For companies who desire optimum productivity, conventional supply chain methods may not fit the bill. Typical supply chains are often less efficient as lean supply chains, and as a result, numerous organizations around the world are implementing lean strategies.
Lean supply chains focus on eliminating waste and strengthening processes that work. In other words, when using lean supply chains, companies eliminate activities that are unnecessary or ineffective.
These lean supply chains have gained popularity all over the world and are prevalent in a variety of sectors, including business administration, healthcare and government. In order to apply changes to their supply chains, businesses must analyze a variety of essential elements, including procurement, lean manufacturing, warehousing, and transportation.
Businesses often have complicated purchasing procedures which can result in waste. Many times, companies will have both corporate and lower level purchasing groups. Such divided purchasing groups can cause confusion and waste a lot of time and resources.
Moreover, the purchasing process is often repeated when both the corporate and local level is involved, and vendors may give different information to the purchasing groups. In fact, vendors sometimes offer different prices to the corporate and local levels if their locations are different. In short, multiple purchasing groups can be costly and inefficient. To implement lean supply chain management, use only one purchasing group so that vendors reach one contact; this also helps ensure that vendors offer one contract and one price for all locations.
Manufacturing is another area for organizations to reduce waste. They can do so by emphasizing quality in their companies’ policies. Lean manufacturing businesses focus on eliminating defects and unnecessary procedures. But they must do so while maintaining performance goals.
Products with better quality will have a lower return rate; thus companies will need fewer resources for returns and customer complaints. In order to begin lean manufacturing, businesses should examine all of their routings, bills of material, and equipment to determine what changes need to be made.
Organizations can also reduce waste in their warehouses. To do so, they first need to survey their usual warehouse procedures to see what areas need improvement. For instance, having a large inventory may be a mistake, since storing resources can cost a lot. Decreasing the size of inventories can help to cut down the price of warehouse space. Smaller inventories also mean less time spent handling products.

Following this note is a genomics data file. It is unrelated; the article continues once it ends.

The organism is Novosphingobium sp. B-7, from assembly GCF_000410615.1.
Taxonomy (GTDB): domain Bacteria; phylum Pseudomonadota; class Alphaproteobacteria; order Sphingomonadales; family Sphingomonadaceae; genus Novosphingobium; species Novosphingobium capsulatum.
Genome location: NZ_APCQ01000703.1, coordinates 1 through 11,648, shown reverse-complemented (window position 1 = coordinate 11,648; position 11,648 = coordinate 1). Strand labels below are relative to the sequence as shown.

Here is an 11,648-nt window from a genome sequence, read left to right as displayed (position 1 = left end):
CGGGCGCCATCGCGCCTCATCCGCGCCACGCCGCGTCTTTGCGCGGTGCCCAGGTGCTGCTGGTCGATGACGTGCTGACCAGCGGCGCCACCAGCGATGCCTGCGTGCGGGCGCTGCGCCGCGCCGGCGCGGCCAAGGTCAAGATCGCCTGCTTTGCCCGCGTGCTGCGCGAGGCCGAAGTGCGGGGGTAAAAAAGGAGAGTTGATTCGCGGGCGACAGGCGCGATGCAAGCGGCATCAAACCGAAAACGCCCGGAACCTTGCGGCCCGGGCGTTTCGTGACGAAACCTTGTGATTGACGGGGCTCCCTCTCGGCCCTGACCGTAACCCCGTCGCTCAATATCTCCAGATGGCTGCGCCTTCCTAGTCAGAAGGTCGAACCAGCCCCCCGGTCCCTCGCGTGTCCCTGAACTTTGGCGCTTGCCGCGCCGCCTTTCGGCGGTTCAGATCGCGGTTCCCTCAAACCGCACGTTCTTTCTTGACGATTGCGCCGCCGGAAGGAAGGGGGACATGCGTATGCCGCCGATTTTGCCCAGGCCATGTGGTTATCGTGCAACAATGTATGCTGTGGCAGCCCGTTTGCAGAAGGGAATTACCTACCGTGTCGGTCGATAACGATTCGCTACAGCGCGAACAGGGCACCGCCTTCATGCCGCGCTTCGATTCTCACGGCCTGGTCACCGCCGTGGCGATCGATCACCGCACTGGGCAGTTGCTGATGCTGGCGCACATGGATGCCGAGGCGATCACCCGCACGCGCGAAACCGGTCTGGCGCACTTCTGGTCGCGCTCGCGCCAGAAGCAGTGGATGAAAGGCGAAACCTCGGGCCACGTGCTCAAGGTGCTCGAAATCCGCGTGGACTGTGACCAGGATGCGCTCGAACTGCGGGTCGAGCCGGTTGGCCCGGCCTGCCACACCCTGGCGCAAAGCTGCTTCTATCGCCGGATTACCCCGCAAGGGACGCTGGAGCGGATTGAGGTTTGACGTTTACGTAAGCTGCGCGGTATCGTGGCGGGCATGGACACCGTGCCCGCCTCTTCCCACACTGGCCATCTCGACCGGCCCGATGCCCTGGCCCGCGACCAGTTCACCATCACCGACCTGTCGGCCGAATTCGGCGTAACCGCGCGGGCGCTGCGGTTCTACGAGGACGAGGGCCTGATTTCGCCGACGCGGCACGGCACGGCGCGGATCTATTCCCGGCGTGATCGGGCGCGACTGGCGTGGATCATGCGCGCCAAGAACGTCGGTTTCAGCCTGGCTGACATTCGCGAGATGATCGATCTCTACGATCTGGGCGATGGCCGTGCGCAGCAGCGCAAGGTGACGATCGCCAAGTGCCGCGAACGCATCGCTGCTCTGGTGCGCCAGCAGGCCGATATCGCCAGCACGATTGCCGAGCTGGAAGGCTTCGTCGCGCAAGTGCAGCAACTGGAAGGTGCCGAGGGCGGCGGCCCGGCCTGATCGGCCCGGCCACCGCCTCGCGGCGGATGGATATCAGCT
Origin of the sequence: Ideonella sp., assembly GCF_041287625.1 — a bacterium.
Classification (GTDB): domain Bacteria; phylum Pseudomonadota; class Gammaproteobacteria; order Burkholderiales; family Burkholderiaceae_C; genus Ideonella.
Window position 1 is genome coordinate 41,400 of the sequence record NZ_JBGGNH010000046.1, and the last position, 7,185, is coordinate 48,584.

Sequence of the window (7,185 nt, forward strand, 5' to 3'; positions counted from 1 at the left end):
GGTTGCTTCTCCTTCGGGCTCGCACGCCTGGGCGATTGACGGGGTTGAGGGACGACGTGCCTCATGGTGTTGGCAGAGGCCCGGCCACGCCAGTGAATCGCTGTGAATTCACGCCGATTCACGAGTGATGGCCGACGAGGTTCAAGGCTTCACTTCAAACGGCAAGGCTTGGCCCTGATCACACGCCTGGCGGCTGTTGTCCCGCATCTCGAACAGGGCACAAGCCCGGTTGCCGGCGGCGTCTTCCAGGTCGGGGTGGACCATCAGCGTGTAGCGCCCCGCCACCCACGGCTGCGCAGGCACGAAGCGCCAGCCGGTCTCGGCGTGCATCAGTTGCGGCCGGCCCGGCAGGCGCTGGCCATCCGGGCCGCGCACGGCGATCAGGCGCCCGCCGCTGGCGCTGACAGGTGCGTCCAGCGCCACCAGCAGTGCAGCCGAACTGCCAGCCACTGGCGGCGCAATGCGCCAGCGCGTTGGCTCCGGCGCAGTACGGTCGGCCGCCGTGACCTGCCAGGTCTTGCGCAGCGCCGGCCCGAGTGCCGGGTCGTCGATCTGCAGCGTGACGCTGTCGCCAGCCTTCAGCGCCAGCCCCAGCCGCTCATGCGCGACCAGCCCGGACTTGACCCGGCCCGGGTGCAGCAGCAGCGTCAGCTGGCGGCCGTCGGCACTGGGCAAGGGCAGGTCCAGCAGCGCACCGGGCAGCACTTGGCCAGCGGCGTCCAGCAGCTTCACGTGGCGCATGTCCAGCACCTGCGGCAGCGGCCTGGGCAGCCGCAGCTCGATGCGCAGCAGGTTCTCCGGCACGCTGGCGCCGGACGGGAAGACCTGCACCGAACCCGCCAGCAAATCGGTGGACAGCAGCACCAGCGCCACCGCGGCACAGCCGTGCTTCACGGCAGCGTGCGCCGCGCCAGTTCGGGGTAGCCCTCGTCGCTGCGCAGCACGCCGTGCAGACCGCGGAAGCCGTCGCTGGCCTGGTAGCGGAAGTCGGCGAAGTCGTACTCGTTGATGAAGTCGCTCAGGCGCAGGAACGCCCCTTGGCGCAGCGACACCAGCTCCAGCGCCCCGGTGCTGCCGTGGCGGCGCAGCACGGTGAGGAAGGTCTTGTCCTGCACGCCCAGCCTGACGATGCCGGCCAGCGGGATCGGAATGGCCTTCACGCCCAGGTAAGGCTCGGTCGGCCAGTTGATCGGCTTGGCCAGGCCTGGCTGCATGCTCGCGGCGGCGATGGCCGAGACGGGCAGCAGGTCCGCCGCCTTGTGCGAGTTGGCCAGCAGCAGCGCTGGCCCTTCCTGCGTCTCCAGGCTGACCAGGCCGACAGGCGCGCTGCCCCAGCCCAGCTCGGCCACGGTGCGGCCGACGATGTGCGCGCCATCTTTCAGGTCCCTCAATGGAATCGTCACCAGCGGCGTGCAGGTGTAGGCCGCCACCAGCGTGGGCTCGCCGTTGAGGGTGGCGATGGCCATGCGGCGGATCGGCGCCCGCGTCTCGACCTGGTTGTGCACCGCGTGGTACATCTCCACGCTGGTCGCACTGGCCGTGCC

Businesses with lean supply chains will often focus on improving their transportation procedures and costs. When customer orders are not combined with additional orders, organizations are spending excess money on shipping. Also, if a company has too many shipping options, customers could be making unnecessarily expensive selections. This can rack up big costs for companies, so those with lean supply chains aim to reduce the unnecessary movement of merchandise.
The Kenco Example
Cutting out waste and increasing efficiency are key goals for companies with lean supply chains. These methods can help businesses flourish; consider the Kenco Group, a Chattanooga-based firm recently examined in an Inbound Logistics article. Kenco implemented exceptional lean business in their production lines, yet they had an extremely inefficient inventory storeroom. Nothing was in logical order, and far too many packages had to be shipped at an expedite rate. Jason Minghini, Kenco’s vice president of best practices, knew some changes needed to be made.
To fix warehouse issues, Kenco implemented the same lean strategies as they used on their production line. The result? Kenco achieved additional uptime on their production line, decreased reliance on expedited freight, and an increased number of on-time deliveries. By applying lean supply chain methods, Kenco earned higher customer approval. This demonstrates that organizations with lean supply chains are able work efficiently, leading to better output and more satisfied customers.
This is a guest post by Dean Vella who writes on behalf of the Bisk Education – a facilitator of online education. If you’re interested in sharing your knowledge with Procurement Sense readers please contact us.